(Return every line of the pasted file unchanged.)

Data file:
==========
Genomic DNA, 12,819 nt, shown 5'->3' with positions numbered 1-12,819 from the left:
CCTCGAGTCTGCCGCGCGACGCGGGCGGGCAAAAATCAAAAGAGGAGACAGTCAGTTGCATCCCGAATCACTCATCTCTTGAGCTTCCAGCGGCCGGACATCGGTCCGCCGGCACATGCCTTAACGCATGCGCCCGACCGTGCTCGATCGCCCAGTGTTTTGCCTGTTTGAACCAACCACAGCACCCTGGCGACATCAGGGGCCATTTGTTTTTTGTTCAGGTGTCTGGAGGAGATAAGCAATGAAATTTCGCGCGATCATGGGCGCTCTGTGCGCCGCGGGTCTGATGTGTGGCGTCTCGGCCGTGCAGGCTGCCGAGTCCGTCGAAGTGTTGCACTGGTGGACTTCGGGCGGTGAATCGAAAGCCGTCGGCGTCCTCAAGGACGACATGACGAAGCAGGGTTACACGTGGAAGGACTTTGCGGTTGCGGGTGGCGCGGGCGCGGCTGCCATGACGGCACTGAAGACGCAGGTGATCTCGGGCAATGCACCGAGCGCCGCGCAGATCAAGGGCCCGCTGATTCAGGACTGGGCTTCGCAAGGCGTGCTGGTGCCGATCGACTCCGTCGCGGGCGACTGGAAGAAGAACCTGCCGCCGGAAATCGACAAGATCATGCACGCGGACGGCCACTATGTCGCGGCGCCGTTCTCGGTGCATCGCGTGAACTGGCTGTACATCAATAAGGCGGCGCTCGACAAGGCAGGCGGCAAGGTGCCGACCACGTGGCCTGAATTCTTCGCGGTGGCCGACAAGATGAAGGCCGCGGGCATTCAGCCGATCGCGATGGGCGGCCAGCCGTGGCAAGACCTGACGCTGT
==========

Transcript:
Genomic DNA, 12,819 nt, shown 5'->3' with positions numbered 1-12,819 from the left:
CCTCGAGTCTGCCGCGCGACGCGGGCGGGCAAAAATCAAAAGAGGAGACAGTCAGTTGCATCCCGAATCACTCATCTCTTGAGCTTCCAGCGGCCGGACATCGGTCCGCCGGCACATGCCTTAACGCATGCGCCCGACCGTGCTCGATCGCCCAGTGTTTTGCCTGTTTGAACCAACCACAGCACCCTGGCGACATCAGGGGCCATTTGTTTTTTGTTCAGGTGTCTGGAGGAGATAAGCAATGAAATTTCGCGCGATCATGGGCGCTCTGTGCGCCGCGGGTCTGATGTGTGGCGTCTCGGCCGTGCAGGCTGCCGAGTCCGTCGAAGTGTTGCACTGGTGGACTTCGGGCGGTGAATCGAAAGCCGTCGGCGTCCTCAAGGACGACATGACGAAGCAGGGTTACACGTGGAAGGACTTTGCGGTTGCGGGTGGCGCGGGCGCGGCTGCCATGACGGCACTGAAGACGCAGGTGATCTCGGGCAATGCACCGAGCGCCGCGCAGATCAAGGGCCCGCTGATTCAGGACTGGGCTTCGCAAGGCGTGCTGGTGCCGATCGACTCCGTCGCGGGCGACTGGAAGAAGAACCTGCCGCCGGAAATCGACAAGATCATGCACGCGGACGGCCACTATGTCGCGGCGCCGTTCTCGGTGCATCGCGTGAACTGGCTGTACATCAATAAGGCGGCGCTCGACAAGGCAGGCGGCAAGGTGCCGACCACGTGGCCTGAATTCTTCGCGGTGGCCGACAAGATGAAGGCCGCGGGCATTCAGCCGATCGCGATGGGCGGCCAGCCGTGGCAAGACCTGACGCTGT